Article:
“What happened Karri,” Jon said calmly. He had never seen her this panicked. “Tell me what is going on. Let me help.” She told him everything, the man, the blackout, the blood. “OK, so it was self defense. Why in God’s name are we running? We need to go to the police.”
“No we can’t,” she said.
“Because, we are no longer safe.”
“What are you talking about,” Jon Taylor was a patient man, but the cryptic way she was speaking with him now was driving him crazy. “Will you just TELL me what is going on?”
“OK, but we have to get to somewhere safe. We need to find a motel. Somewhere off the grid.”
“Off the grid? What the Hell are you talking about?”
“Jon, there is something about myself that I never told you. I have been lying to you since the day we met.”
“OK wait, start over.” Jon Taylor was pacing the floor in the seedy motel room while his two sons cleaned themselves and their clothes in the bathroom. His wife had just dropped a huge bomb on him and he needed her to repeat it to ensure this was actually reality.
“I was working as a waitress in a night club in Brooklyn, New York. It was a jazzy place, mostly business men and couples. Nothing shady. It was owned by a man named Anthony Sabato, who I later found out was a mafia don. The club was a front for his money laundering and by the time I figured out what was going on it was too late. I walked in one night, made my way back to the office to put in my notice and I walked in on him with a gun to the piano player’s head. He pulled the trigger just as I opened the door to his office.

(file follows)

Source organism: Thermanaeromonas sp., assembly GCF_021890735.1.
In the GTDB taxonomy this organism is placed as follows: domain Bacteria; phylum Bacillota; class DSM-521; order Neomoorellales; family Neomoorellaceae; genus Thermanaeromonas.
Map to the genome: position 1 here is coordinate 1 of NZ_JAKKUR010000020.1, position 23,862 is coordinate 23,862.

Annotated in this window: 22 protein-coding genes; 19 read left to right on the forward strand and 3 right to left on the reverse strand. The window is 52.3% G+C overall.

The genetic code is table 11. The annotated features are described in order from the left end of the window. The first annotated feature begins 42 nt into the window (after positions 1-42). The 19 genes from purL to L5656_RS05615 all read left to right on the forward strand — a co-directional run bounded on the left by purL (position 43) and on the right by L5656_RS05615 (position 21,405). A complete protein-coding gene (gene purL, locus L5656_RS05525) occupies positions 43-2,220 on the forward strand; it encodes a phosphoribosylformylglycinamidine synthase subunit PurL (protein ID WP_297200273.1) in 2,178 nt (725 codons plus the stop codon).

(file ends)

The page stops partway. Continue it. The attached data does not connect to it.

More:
“There was so much blood. I had never seen so much. I ran, found the closest cop I could and told him everything. He took me in, I gave a statement and they arrested him. Two days later my car blew up, then my neighbor was murdered because he came to my apartment door at the wrong time. I was in a lot of danger so they put me in witness protection. I have been running for fifteen years because they could never get enough to bring him to court. There was no body, no forensics. It was my word against his.”
“How could you keep this from me?”
“You don’t understand, he has people everywhere. If it got out where I was, or who I was now, we would all be in danger. I couldn’t risk that.”
“You made the decision for me. You should have trusted me.” He walked to the bathroom, knocked on the door and after a moment, opened it to check on the kids. Satisfied, he returned to the bed. He sat next to her.
“I’m sorry,” Karrigan pleaded. “I should have trusted you. I thought I was protecting you.”
“It doesn’t matter now. We don’t have time to give apologies or regret anything. We have to get our children to safety.” She could feel his anger radiating off of him. She had never seen him so upset and she couldn’t really blame him.
“What do you suggest.”
“I have no idea,” he said wiping both of his hands across his face. “I have never run from the mafia or the cops before.” He turned and faced his wife, who all of a sudden looked like a stranger. “You said you have been running for fifteen years . . .you should be an expert by now. What do you suggest?”